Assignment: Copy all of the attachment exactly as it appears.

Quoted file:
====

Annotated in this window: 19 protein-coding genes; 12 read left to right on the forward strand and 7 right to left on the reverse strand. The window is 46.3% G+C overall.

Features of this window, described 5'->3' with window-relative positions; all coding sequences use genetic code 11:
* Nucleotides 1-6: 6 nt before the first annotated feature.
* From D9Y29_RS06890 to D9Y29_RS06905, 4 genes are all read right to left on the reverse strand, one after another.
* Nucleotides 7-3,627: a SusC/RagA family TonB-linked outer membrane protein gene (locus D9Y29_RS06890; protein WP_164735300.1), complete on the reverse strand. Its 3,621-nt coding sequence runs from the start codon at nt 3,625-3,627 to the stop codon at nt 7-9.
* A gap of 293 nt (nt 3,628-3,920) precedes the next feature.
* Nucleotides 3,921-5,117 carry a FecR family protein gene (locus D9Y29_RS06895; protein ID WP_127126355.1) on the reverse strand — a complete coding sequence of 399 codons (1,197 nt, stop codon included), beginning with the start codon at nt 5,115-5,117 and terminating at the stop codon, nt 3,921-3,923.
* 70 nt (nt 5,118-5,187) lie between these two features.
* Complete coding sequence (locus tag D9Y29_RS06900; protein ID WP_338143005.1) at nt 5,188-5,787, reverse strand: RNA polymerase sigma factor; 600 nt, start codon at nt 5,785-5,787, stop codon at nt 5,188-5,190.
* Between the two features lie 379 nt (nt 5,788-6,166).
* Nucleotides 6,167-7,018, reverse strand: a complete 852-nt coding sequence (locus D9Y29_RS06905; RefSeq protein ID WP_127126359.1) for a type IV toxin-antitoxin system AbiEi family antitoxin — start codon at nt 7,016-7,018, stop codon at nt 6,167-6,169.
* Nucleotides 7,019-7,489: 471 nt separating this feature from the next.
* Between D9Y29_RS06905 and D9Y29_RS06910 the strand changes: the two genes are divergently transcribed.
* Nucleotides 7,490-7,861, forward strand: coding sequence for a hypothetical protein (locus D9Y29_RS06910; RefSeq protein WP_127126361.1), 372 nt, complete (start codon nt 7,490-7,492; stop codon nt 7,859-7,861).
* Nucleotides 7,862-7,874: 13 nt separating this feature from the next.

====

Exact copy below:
Annotated in this window: 19 protein-coding genes; 12 read left to right on the forward strand and 7 right to left on the reverse strand. The window is 46.3% G+C overall.

Features of this window, described 5'->3' with window-relative positions; all coding sequences use genetic code 11:
* Nucleotides 1-6: 6 nt before the first annotated feature.
* From D9Y29_RS06890 to D9Y29_RS06905, 4 genes are all read right to left on the reverse strand, one after another.
* Nucleotides 7-3,627: a SusC/RagA family TonB-linked outer membrane protein gene (locus D9Y29_RS06890; protein WP_164735300.1), complete on the reverse strand. Its 3,621-nt coding sequence runs from the start codon at nt 3,625-3,627 to the stop codon at nt 7-9.
* A gap of 293 nt (nt 3,628-3,920) precedes the next feature.
* Nucleotides 3,921-5,117 carry a FecR family protein gene (locus D9Y29_RS06895; protein ID WP_127126355.1) on the reverse strand — a complete coding sequence of 399 codons (1,197 nt, stop codon included), beginning with the start codon at nt 5,115-5,117 and terminating at the stop codon, nt 3,921-3,923.
* 70 nt (nt 5,118-5,187) lie between these two features.
* Complete coding sequence (locus tag D9Y29_RS06900; protein ID WP_338143005.1) at nt 5,188-5,787, reverse strand: RNA polymerase sigma factor; 600 nt, start codon at nt 5,785-5,787, stop codon at nt 5,188-5,190.
* Between the two features lie 379 nt (nt 5,788-6,166).
* Nucleotides 6,167-7,018, reverse strand: a complete 852-nt coding sequence (locus D9Y29_RS06905; RefSeq protein ID WP_127126359.1) for a type IV toxin-antitoxin system AbiEi family antitoxin — start codon at nt 7,016-7,018, stop codon at nt 6,167-6,169.
* Nucleotides 7,019-7,489: 471 nt separating this feature from the next.
* Between D9Y29_RS06905 and D9Y29_RS06910 the strand changes: the two genes are divergently transcribed.
* Nucleotides 7,490-7,861, forward strand: coding sequence for a hypothetical protein (locus D9Y29_RS06910; RefSeq protein WP_127126361.1), 372 nt, complete (start codon nt 7,490-7,492; stop codon nt 7,859-7,861).
* Nucleotides 7,862-7,874: 13 nt separating this feature from the next.